Welcome! We are so glad you’re here. School and teacher offerings at The CJM are grounded in teaching inclusion through arts and culture. Facilitating interactive learning experiences that center student voices and foster understanding across lines of difference are the core of our offerings.
Read on to find out more about our current school tour offerings, professional development resources for teachers, teen opportunities, and more. Plus, stay in the loop on the latest events and resources by signing up for our mailing list below.
This spring, The CJM will welcome K–5 school groups back to The Museum for in-person tours of The Jim Henson Exhibition: Imagination Unlimited. School groups will discover Henson’s innovative approach to puppetry and storytelling, and see many of his beloved characters in addition to storyboards, photographs, behind-the-scenes footage, and more. In-person school tours will be offered by reservation on Thursdays and Fridays at 10am starting April 7.
The CJM also offers several virtual tours that bring the best of our past exhibitions to your classroom—no school bus required. Virtual tours explore highly-requested topics from beloved past exhibitions; the architecture of The CJM; and Jewish history and culture. A CJM educator will facilitate the tour, introduce key themes and images, and lead interactive discussion and activities that connect to your classroom learning needs. Tours are held via Zoom or another online video platform of your choice.
All CJM school tours are free of charge for Bay Area schools; availability is limited, and advance reservation is required.
The CJM offers professional development workshops for educators on a variety of topics including teaching the Holocaust, cultivating a welcoming classroom, techniques for student bookmaking, California history, Jewish culture, and exhibition-related content. Browse our Teacher Resources for a variety of curriculum materials, or check our events page to find upcoming events.
The Teen Art Connect (TAC) Squad is a teen meet-up group that gives teens a behind-the-scenes look at a world-class museum and access to artist-led programs. The TAC Squad offers many virtual programs for teens this year, including virtual studio visits with artists and art-making sessions. All teens are welcome to join.
Teens are also invited to participate in this year’s online audio exhibition What We Hold. The program includes attending expert-led workshops on storytelling, interview skills, and audio editing through the fall, after which teens will record and submit their own work in December. Check out last year's exhibition here and email firstname.lastname@example.org if you’re interested in participating.
This spring, The CJM will welcome K-5 school groups to the museum in person to explore the boundless imagination of Jim Henson, and discover his innovative approach to puppetry and storytelling. School groups will get an inside look at Henson's creative process, and see many of his beloved characters in addition to character sketches, storyboards, photographs, behind-the-scenes footage, and more. Through interactive discussion, hands-on activities, and play, students will engage with Henson's most important messages of embracing our differences, working together, and the power of creativity. Each 90-minute tour features a guided gallery tour, followed by an art making session inspired by the exhibition. CJM school tours prioritize student engagement, centering student voices in the conversation while promoting critical thinking, creativity, and visual thinking skills. Tours will be offered on Thursdays and Fridays at 10:am starting April 7, and are free to Bay Area school groups.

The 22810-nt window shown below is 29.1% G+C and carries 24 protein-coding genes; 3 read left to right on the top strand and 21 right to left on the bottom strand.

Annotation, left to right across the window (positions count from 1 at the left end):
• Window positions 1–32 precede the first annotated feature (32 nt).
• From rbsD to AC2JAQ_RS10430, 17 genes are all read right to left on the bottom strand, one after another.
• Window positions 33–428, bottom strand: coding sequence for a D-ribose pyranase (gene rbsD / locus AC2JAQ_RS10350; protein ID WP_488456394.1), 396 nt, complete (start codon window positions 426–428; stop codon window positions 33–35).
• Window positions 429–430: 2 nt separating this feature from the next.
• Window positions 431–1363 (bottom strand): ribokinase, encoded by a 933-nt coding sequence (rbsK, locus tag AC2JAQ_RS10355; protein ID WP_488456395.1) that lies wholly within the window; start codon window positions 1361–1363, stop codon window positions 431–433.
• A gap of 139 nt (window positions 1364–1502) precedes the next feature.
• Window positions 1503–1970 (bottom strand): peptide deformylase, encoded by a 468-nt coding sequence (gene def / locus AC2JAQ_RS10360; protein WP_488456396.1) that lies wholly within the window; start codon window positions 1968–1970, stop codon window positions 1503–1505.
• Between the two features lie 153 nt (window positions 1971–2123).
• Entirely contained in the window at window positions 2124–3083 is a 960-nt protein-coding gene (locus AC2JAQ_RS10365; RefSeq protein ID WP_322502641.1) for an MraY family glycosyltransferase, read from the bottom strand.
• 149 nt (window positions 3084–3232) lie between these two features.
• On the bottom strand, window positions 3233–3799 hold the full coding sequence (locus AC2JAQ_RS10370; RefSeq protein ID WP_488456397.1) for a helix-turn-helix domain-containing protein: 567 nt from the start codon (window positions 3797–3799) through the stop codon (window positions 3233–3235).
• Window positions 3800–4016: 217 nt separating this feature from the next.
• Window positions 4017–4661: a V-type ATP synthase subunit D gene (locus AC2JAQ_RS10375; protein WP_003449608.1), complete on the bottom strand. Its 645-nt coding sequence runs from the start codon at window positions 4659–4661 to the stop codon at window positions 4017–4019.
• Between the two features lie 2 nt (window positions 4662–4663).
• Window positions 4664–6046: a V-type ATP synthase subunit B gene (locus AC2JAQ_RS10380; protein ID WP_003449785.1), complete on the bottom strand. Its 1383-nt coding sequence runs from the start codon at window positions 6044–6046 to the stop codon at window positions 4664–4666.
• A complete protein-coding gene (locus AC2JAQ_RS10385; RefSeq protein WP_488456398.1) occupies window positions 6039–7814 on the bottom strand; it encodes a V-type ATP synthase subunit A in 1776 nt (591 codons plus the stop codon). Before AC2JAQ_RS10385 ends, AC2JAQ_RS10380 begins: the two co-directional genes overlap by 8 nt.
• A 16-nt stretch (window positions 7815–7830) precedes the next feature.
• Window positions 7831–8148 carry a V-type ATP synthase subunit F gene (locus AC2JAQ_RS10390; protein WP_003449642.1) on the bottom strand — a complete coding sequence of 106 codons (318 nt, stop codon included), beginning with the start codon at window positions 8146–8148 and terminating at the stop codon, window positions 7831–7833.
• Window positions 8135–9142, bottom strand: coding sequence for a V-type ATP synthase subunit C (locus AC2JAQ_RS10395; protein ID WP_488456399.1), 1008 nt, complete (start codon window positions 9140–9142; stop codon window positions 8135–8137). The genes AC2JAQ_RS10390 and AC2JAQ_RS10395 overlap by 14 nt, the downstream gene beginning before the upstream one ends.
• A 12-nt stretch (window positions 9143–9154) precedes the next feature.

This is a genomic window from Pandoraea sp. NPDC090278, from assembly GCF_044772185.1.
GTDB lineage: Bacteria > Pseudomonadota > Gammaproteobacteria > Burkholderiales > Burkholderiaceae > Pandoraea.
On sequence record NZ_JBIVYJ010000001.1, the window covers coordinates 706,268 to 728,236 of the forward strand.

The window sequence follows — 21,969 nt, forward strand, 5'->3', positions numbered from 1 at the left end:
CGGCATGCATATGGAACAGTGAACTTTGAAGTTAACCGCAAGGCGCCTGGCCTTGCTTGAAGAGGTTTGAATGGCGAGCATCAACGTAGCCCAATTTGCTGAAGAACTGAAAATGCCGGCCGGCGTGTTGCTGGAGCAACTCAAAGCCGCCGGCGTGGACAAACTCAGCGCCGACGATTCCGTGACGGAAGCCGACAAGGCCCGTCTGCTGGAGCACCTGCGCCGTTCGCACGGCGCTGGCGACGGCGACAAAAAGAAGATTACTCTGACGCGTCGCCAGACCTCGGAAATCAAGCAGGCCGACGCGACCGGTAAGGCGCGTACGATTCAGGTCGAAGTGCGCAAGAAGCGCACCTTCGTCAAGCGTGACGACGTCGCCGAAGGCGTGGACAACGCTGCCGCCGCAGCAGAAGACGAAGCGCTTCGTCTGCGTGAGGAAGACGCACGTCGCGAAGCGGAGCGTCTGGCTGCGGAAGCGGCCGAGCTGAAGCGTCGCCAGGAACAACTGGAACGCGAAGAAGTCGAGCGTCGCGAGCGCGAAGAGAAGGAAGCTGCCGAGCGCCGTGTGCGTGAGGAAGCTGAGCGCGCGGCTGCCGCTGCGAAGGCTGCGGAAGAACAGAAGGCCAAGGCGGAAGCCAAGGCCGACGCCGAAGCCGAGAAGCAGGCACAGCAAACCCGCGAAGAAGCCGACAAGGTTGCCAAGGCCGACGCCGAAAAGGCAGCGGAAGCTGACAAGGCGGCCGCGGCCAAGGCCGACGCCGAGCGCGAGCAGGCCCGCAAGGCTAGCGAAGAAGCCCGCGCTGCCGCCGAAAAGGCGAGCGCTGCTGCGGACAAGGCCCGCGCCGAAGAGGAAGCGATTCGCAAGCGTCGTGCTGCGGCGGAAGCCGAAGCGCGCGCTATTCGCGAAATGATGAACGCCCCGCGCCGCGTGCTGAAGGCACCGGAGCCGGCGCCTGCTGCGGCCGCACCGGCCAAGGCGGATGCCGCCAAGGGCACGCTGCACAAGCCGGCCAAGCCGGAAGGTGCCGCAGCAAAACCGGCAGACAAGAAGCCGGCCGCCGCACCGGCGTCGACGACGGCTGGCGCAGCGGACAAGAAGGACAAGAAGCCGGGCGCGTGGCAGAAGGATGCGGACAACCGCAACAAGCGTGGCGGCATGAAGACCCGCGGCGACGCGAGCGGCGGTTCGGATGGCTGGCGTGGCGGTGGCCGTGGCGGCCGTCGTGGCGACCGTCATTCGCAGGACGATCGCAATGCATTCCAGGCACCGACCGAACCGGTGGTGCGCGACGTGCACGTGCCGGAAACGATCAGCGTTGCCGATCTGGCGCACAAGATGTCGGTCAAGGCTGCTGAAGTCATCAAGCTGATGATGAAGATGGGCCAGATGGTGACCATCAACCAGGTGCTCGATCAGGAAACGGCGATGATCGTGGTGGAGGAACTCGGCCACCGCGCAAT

Using the invention of the blue jean as a lens through which to view nineteenth- and twentieth-century America, this past exhibition followed Jewish immigrant Levi Strauss’s journey from Bavaria to California and the popularization of blue jeans into the present. Our educational resources for the exhibition, including short videos, a teacher resource guide, and a guided art-making project, explore the history of San Francisco through primary source material.
The CJM is housed at the site of a former power station, originally built in 1881, that survived the 1906 earthquake and went on to power San Francisco back to life. Architect Daniel Libeskind built upon this foundation using whimsical angles and hidden Jewish symbols to create an intentional space that houses contemporary art, culture, and ideas. Today, the history and purpose of the old substation has been recharged with the art of contemporary life.
Bearing witness to the Holocaust through primary source material, including live survivor testimony, is vital. As global citizens, it is our duty to recognize the dangers of bigotry, unchecked hatred, and racism, and to connect the lessons of the past to our choices today.
Teacher resource guides connect students to current and past CJM exhibitions, and provide insight into art, history, and culture for various ages and learning modalities. These resources are suitable for homeschooling and follow California curricular standards.
School and Teacher Programs are made possible by generous support from the Jim Joseph Foundation, The Bavar Family Foundation, California Arts Council, The Ullendorff Memorial Foundation, and Toole Family Charitable Foundation.